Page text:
I’ve actually written about this rule of hiking with kids…just this summer! And I still forgot it. While it’s always good to explain where you’re hiking to your kids so expectations are clear, you should also have a back-up destination or plan in mind in case your adventure goes awry. What I should have told my daughter was “we’re going to hike to this lake today, but we’re not sure how long it will take to get there. So, we’ll hike for 1 1/2 hours and if we haven’t made it to the lake, we’ll turn around and come back to the car for snacks.”

We made it back to the car, hot and tired with a heap of tears shed, and drove home feeling pretty bummed about our unsuccessful family adventure. It never feels good to set out on a family adventure with the intention to have fun and end up with your kid saying she never wants to hike again. But, if there’s one thing that fatherhood has taught me it’s to never take things too personally, know that there are good days and bad days, and this next lesson:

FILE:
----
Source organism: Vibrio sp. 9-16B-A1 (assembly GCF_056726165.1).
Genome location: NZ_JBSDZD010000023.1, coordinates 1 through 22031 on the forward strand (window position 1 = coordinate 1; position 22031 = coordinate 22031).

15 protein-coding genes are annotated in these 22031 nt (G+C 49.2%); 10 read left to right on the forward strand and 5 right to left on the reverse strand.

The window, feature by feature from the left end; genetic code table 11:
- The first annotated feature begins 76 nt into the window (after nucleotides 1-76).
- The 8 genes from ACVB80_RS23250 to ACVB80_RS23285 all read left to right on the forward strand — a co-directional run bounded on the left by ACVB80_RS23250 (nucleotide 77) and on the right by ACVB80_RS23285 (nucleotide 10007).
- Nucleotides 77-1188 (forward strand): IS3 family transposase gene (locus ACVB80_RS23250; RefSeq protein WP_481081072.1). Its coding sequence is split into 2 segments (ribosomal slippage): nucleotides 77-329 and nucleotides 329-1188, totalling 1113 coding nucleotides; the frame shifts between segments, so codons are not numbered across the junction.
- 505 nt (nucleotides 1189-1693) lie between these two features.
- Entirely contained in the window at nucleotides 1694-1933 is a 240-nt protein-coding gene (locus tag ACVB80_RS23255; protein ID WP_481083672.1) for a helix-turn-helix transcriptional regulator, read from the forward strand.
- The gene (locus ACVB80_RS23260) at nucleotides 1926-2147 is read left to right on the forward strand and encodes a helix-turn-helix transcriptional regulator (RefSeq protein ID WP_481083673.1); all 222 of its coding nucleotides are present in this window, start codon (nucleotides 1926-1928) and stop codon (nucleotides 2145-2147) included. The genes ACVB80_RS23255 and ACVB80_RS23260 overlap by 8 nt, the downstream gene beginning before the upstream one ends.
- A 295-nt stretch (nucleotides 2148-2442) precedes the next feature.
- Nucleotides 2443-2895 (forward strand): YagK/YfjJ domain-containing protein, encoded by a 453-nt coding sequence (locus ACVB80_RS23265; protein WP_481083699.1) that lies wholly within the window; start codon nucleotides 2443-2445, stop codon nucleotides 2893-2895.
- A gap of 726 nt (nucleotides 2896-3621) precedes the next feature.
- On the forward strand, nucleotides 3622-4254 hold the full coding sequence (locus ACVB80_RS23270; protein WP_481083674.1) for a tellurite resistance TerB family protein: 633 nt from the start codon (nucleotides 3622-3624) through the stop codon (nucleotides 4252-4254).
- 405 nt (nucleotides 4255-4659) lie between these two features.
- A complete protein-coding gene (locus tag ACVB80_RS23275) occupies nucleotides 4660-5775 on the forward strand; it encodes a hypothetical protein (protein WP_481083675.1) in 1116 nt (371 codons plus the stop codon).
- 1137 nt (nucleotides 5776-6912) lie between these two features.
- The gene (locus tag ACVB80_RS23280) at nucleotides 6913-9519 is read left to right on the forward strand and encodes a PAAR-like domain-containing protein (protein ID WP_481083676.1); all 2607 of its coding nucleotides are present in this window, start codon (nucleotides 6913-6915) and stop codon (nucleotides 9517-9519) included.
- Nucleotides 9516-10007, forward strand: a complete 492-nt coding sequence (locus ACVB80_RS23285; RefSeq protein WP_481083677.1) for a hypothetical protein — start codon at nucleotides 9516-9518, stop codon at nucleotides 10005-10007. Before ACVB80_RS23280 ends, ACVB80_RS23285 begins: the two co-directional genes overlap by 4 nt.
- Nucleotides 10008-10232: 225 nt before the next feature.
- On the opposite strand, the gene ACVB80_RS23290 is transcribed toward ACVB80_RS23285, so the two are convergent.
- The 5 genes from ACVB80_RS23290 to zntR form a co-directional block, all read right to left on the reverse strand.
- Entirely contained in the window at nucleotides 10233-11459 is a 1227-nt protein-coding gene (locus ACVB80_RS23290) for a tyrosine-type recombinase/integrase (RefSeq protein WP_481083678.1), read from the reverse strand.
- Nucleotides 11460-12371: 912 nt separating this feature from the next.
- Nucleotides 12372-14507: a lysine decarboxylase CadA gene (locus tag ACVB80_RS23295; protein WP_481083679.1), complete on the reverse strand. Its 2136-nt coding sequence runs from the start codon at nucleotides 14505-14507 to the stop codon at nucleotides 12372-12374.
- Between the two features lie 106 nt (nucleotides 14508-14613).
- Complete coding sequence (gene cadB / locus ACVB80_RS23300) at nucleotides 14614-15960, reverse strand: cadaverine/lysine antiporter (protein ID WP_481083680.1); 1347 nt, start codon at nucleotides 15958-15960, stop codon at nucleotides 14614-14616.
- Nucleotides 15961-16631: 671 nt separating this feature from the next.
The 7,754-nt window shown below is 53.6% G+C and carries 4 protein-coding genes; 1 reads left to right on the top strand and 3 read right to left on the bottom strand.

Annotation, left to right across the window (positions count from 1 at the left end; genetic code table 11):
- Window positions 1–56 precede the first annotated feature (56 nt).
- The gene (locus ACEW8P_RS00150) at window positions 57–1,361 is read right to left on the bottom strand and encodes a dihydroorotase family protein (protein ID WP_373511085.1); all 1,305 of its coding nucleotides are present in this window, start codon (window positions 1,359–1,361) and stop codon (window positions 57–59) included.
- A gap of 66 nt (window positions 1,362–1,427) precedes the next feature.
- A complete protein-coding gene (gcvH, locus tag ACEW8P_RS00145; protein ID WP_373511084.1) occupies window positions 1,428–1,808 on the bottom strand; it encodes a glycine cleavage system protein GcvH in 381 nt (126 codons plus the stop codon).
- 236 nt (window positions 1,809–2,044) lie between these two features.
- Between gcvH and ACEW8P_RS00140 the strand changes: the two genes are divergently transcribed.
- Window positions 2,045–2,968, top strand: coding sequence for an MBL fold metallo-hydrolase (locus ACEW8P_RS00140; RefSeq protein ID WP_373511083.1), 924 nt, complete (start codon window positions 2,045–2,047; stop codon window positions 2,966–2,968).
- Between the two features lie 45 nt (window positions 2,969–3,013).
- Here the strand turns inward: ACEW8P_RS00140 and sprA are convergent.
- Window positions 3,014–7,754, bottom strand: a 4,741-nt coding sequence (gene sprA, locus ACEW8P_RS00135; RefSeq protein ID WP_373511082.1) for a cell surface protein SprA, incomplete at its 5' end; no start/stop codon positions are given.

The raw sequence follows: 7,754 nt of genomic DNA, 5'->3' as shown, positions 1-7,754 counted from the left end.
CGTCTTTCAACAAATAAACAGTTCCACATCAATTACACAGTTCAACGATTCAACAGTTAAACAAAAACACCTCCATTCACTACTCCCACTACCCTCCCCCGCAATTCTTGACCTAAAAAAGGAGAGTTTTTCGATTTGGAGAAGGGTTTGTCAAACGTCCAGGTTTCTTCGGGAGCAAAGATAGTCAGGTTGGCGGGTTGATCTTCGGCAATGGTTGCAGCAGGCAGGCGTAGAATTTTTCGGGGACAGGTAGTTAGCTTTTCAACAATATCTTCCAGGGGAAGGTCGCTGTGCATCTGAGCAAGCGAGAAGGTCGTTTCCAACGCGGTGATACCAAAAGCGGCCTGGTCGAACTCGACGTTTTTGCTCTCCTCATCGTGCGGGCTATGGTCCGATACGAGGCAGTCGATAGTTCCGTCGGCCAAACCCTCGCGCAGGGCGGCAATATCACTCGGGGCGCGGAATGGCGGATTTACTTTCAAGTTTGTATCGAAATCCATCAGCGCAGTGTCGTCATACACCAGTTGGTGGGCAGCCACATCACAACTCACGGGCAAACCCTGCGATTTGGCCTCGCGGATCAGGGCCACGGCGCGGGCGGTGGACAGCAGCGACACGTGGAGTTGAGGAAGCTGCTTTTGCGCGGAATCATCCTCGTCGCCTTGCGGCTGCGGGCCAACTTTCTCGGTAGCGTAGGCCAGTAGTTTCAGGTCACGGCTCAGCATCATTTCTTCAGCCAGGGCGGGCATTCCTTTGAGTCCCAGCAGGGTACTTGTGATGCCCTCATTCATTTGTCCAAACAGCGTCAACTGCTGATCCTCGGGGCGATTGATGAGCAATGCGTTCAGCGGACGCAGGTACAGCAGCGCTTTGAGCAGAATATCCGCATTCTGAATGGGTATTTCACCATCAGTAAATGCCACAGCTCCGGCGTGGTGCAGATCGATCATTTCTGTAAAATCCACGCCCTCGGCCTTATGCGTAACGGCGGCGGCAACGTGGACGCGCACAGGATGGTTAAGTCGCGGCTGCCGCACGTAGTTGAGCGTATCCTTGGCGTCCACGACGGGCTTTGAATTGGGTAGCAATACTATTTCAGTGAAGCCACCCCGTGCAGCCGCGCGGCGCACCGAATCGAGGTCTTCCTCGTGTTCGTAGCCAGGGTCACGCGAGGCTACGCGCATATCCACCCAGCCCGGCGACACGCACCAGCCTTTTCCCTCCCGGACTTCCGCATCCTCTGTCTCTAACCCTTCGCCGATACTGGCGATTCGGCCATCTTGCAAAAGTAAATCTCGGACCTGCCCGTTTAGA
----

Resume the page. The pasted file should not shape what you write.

Undeterred by the challenges of our last hike, we got right back out on the trail the next weekend. We chose a different trail, one that was less steep and one that had more wild flowers to keep my daughter happy. She’s a flower girl–loves to identify flowers on the trail. We also brought with us a secret weapon, the book Rocky Mountain Flora, to help keep her occupied along the trail. And that’s part of the next lesson: